“It has been the worst break-up of my life – far worse than splitting up with any man,” Rowling said. “But it has also been wonderful to stop and draw breath and think, ‘My God, look what’s happened with an idea I had 17 years ago on a train’.”
Monthly Archives: January 2008
With each new Harry Potter book release it would begin again—angry complaints that someone had “spoiled” the book for someone else. Not by leaving it out in the rain (as did one of my students in 1998 with my copy of the first book), but by making mention of something in the book in a public forum that was seen by others as spoiling their reading. Along with this came less than complimentary comments about those who read the end of the book first.
This came to mind upon reading Alison Morris’s post, “Are You Prone to Peeking?” and the associated comments. I appreciated Alison’s gentle query; a none-peeker she was curious about those who did. As an occasional peeker (more below), I was relieved that she only asked and did not place judgement on those who did. Unfortunately, too many others do.
So first of all, when and why do I peek? I do so when I am worried, when I’m racing through the book barely paying attention to any of the writing, only the plot, to find out if the characters are okay. I admit that I did page ahead just to see that Harry was okay at the end of that final book. I didn’t want to know how or why, just that he was okay and that Hermoine and Ron were too. I cared about them, a lot, and the idea that they wouldn’t survive their grand adventure troubled me greatly. I very quickly knew as I began reading that I needed that worry set at rest so I could get into the book to enjoy the adventure, to find out how they made it safely to the end.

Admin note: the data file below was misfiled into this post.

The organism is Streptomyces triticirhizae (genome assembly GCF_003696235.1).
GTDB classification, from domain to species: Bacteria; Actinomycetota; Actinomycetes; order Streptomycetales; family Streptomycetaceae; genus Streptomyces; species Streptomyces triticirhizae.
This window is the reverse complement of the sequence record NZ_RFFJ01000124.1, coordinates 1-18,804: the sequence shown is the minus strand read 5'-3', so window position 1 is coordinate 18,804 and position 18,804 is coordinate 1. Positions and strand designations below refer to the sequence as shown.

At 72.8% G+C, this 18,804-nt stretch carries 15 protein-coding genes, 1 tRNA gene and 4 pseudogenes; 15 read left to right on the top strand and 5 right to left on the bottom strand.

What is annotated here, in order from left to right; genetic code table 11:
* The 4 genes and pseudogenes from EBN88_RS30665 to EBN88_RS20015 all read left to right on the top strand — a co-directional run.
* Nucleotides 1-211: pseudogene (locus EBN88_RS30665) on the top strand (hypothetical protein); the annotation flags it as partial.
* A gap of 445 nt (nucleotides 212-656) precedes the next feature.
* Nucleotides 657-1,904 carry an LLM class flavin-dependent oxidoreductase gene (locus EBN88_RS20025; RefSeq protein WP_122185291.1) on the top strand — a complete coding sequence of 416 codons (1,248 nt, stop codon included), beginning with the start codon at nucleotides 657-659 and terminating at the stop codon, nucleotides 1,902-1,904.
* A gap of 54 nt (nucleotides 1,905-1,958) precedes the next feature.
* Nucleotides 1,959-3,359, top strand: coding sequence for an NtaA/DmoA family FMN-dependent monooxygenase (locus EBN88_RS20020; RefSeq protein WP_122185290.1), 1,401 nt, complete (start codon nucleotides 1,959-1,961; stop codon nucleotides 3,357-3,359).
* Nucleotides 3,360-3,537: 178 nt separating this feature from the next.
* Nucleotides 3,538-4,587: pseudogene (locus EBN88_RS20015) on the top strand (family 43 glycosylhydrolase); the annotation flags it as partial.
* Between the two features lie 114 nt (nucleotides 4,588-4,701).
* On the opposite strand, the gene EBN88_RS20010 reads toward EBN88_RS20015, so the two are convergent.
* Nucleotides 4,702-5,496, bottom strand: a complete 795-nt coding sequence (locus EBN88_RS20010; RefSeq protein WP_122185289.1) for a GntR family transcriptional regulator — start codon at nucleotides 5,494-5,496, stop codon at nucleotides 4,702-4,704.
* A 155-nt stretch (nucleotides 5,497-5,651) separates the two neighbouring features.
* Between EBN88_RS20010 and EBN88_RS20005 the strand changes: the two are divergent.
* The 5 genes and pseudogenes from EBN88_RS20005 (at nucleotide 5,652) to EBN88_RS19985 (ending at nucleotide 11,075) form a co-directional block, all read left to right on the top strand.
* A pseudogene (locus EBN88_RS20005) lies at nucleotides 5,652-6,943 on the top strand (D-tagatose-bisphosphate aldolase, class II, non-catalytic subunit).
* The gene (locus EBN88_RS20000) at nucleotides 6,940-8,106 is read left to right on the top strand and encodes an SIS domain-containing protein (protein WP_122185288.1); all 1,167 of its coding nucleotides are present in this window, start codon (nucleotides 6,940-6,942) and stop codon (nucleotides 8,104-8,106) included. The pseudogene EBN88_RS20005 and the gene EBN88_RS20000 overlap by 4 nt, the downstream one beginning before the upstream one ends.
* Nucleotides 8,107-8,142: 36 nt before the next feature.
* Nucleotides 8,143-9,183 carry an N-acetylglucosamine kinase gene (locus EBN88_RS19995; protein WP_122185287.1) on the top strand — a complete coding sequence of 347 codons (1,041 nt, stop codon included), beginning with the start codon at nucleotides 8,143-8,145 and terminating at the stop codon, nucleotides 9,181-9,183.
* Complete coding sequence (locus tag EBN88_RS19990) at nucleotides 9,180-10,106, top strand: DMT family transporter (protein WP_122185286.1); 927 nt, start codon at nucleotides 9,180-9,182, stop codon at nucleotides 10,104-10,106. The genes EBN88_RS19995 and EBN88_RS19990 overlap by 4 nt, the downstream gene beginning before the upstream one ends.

I hadn’t thought about it, but I suppose there have been occasions where I’ve looked ahead, as some commenters on Alison’s blog described, to see if the book was one I wanted to finish. That is, I might find it slow going and rather than immediately quitting, I might check further along to see if something there made it worth continuing.
Now, what bothers me so much about this issue is that some make it a moral issue. They write about it being a bad thing to do. Some get furious. Authors who feel they have carefully created a particular reading experience have expressed their discontent when readers do not take the route they had in mind.
“I [J.K. Rowling] loathe people who say, ‘I always read the ending of the book first.’ That really irritates me,” she said. It’s like someone coming to dinner, just opening the fridge and eating pudding, while you’re standing there still working on the starter. It’s not on. “Harry ‘s fate known to millions, yet still secret.” MSNBC July 24, 2007
Just as I think it is perfectly fine not to finish a book, so I think it is okay to read ahead if you need to. After all, once the book is in the hand of the reader, it becomes theirs. It is no longer the author’s, the publisher’s, the bookseller’s, or the librarian’s (temporarily as it will be back in the library again, of course). I really like Philip Pullman’s concept of the democracy of reading. That reading is a private act that we readers are in charge of.